Prison Ecology Project

The mission of the Prison Ecology Project is to map the intersections of mass incarceration and environmental degradation, and create action plans to address the multitude of problems found there.

The Prison Ecology Project addresses issues such as: damage of sewage and industrial waste from overpopulated and under-regulated prisons into to water ways; threats to listed species by the ongoing construction and operation of prisons in remote, environmentally-sensitive rural areas; and environmental justice concerns regarding prisoners, staff and surrounding communities.

Check out our partners at The Campaign to Fight Toxic Prisons



Background on mass incarceration and the environment

The EPA and various state agencies have been finding violations at prisons all across the country for putting ecosystems, endangered species and human health in danger, due largely to the tendency of prison facilities to be massively overcrowded beyond what they were permitted for.

The EPA Region 3 Mid-Atlantic Regional Office of Enforcement, Compliance and Environmental Justice has said this about prisons:

[C]orrectional institutions have many environmental matters to consider in order to protect the health of the inmates, employees and the community where the prison is located. Some prisons resemble small towns or cities with their attendant industries, population and infrastructure.

Supporting these populations, including their buildings and grounds, requires heating and cooling, wastewater treatment, hazardous waste and trash disposal, asbestos management, drinking water supply, pesticide use, vehicle maintenance and power production, to name a few potential environmental hazards.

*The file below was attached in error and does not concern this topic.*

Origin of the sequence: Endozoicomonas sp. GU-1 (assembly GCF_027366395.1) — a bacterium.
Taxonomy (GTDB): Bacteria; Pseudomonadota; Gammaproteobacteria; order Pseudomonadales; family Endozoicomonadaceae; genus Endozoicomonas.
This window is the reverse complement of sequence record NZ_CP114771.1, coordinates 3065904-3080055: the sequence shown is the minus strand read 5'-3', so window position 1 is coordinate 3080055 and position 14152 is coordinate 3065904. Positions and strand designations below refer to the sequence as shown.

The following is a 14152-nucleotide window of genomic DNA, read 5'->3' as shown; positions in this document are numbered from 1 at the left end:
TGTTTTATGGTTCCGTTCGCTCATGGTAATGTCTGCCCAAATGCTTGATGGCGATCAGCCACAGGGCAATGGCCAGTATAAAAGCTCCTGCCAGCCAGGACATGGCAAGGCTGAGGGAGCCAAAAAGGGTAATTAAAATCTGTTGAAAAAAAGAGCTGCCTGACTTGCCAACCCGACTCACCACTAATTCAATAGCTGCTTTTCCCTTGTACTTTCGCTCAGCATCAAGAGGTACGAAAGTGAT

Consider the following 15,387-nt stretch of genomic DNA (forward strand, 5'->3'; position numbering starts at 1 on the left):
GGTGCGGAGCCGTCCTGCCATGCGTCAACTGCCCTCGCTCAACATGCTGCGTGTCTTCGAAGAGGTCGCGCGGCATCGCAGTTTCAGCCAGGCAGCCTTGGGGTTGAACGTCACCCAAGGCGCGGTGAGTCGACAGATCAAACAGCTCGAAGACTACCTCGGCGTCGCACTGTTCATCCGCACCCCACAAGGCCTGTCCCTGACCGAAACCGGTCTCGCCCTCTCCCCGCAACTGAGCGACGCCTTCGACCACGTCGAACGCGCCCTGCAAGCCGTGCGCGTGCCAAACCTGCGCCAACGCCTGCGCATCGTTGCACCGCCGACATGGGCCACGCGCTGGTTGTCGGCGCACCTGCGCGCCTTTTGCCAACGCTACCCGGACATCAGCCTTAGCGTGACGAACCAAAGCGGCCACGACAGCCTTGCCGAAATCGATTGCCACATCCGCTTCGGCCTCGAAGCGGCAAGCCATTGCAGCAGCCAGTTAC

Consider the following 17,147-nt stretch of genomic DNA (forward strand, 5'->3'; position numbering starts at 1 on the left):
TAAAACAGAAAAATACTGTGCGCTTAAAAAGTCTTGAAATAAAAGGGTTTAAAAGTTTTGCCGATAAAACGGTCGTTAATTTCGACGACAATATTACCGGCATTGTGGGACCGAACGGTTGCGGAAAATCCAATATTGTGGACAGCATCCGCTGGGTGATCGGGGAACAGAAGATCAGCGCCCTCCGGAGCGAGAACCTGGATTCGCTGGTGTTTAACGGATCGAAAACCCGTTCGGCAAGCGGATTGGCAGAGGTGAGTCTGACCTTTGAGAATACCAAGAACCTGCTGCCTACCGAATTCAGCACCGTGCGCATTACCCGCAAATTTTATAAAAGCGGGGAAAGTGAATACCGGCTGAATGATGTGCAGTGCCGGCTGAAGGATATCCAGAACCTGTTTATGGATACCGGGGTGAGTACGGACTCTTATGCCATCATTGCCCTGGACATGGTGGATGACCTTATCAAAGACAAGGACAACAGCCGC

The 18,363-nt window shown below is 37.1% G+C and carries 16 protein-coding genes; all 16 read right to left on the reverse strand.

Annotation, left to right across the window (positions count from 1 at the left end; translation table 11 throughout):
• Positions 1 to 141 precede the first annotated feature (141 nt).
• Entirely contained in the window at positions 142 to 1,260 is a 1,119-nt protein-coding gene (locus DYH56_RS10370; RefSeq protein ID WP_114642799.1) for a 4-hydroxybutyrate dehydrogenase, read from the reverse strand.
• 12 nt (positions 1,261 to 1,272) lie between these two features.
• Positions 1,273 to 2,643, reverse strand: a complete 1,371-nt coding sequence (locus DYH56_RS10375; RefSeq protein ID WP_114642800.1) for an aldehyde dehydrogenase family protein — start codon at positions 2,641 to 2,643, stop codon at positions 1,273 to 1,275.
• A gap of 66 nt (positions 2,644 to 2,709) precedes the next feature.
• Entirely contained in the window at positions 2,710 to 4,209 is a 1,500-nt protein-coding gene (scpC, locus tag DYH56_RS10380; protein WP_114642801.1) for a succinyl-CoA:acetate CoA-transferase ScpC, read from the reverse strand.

And the inmate training programs [factories] offered at most institutions also have their own unique environmental how they are faring. From the inspections, it is clear many prisons have room for improvement.    Source

This statement was published in 2002. The following are examples of documented EPA violations from 1999 – 2011, with links embedded to EPA press releases for details.

Yet, when asked by PEP for documents regarding current enforcement of violations, the response of an EPA Region 3 representative in January 2015 was, “[They] haven’t done a prison inspection in several years now.”

The PEP is organizing to change this.

The violations in EPA Region 3 represent a small fraction of what is of the prison pollution occuring (a mere few dozens out of 5000+ prisons and jails in the US.)

Violations of these sorts have been seen as isolated incidents in many of EPA’s 10 regions.

One such case came to a head in September 2014, where the Black Warrior Riverkeeperreached a successful settlement in their water pollution lawsuit against the operator of Donaldson Correctional Facility’s sewage treatment plant, after 10 years of collecting samples to prove the prison pollution occurring.[See photo at right].

On April 2015, the defendants from the sewage treatment plant defaulted on their settlement agreement, so the river is still in danger. It’s little surprise to learn that the prison responsible for the contamination is still at double its population capacity.

Similar cases to this have been documented across the country for decades. Here’s a glimpse:

  • Since 2000, eight of California’s 33 state prisons have been cited for major water pollution problems. Folsom State Prison, originally built in 1880 on 1,200 acres, was fined $700,000 in 2000 for a massive 700,000 gallon sewage spill into the adjacent American River.